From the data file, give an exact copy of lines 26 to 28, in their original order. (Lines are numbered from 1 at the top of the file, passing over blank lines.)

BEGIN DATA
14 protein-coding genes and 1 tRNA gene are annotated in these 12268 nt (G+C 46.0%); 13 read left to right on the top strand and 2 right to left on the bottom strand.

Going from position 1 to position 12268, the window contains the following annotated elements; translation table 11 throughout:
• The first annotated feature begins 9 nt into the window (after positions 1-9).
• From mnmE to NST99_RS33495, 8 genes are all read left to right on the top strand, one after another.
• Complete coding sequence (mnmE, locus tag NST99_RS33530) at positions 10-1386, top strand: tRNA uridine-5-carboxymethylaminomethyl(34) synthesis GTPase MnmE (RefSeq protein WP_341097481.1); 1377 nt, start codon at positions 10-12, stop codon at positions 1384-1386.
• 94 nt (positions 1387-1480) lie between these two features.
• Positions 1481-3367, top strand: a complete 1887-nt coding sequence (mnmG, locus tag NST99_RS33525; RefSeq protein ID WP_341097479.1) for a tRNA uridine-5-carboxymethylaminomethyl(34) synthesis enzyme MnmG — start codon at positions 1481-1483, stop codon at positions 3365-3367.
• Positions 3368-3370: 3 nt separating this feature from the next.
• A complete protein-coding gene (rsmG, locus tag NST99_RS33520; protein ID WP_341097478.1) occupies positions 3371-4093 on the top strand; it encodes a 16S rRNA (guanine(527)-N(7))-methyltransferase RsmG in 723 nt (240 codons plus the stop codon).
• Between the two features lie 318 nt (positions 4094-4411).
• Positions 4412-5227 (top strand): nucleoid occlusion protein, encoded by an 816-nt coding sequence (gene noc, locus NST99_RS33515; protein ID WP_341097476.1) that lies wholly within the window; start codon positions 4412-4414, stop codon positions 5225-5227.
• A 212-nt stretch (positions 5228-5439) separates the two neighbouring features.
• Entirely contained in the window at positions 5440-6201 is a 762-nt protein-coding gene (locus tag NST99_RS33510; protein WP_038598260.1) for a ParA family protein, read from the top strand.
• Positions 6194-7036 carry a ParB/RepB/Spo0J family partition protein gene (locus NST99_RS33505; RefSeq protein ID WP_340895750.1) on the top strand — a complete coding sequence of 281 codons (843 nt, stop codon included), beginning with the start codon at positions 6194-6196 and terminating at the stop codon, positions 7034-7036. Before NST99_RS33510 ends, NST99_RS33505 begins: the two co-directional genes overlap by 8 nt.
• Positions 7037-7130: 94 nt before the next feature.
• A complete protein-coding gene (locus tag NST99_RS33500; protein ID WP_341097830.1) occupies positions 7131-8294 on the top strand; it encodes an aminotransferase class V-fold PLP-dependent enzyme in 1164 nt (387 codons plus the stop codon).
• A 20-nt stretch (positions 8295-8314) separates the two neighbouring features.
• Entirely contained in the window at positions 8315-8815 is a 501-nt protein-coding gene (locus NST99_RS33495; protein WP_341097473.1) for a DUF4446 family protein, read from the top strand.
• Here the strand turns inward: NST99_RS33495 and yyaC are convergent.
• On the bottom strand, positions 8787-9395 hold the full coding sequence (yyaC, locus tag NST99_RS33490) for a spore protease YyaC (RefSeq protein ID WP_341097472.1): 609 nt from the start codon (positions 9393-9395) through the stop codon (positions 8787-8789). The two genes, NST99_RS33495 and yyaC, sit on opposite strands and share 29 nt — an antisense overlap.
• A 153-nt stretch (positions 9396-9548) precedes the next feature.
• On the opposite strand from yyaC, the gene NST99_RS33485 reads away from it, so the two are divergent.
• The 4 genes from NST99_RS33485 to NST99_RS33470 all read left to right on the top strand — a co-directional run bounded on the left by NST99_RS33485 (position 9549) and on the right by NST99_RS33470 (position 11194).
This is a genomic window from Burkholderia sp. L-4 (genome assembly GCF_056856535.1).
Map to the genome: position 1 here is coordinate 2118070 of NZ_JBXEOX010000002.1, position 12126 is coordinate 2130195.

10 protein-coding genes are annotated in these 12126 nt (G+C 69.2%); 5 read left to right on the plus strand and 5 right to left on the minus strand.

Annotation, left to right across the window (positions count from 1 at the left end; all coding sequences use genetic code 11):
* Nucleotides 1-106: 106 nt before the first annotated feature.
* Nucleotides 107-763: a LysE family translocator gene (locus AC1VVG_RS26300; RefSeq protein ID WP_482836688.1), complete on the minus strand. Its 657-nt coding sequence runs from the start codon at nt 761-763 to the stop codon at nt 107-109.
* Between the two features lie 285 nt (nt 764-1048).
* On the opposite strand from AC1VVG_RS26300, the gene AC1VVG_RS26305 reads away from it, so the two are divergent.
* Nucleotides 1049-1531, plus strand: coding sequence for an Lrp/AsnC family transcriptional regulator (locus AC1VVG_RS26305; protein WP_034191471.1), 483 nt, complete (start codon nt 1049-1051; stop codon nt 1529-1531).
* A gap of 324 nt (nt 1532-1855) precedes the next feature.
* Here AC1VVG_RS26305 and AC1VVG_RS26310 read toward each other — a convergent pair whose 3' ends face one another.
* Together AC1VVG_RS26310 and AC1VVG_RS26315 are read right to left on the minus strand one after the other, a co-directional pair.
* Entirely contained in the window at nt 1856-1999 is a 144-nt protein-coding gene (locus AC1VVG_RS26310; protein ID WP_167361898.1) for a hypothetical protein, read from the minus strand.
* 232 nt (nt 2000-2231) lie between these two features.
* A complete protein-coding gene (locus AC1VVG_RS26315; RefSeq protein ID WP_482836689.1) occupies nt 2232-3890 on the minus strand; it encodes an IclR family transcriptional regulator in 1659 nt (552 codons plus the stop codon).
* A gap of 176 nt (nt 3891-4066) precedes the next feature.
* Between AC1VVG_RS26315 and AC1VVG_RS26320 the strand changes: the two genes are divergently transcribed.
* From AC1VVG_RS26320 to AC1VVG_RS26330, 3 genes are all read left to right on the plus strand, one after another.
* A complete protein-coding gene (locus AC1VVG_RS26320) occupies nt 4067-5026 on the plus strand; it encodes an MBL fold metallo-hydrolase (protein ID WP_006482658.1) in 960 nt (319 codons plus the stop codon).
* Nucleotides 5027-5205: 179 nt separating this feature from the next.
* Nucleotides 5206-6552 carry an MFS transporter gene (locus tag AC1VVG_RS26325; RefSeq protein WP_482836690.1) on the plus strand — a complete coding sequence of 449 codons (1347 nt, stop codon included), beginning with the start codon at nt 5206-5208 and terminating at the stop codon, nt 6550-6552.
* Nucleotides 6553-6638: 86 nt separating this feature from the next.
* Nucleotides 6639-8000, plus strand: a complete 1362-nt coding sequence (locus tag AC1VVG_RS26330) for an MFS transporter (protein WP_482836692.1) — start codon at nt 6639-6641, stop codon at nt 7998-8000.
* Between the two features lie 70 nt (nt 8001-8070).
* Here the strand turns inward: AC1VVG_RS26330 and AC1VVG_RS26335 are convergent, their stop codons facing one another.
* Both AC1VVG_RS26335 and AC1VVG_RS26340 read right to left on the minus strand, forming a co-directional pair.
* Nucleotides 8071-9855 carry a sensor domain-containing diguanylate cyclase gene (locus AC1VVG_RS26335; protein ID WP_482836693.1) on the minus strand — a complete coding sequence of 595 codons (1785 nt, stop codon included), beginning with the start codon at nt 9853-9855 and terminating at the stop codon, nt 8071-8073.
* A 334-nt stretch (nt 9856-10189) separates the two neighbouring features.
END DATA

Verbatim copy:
10 protein-coding genes are annotated in these 12126 nt (G+C 69.2%); 5 read left to right on the plus strand and 5 right to left on the minus strand.

Annotation, left to right across the window (positions count from 1 at the left end; all coding sequences use genetic code 11):
* Nucleotides 1-106: 106 nt before the first annotated feature.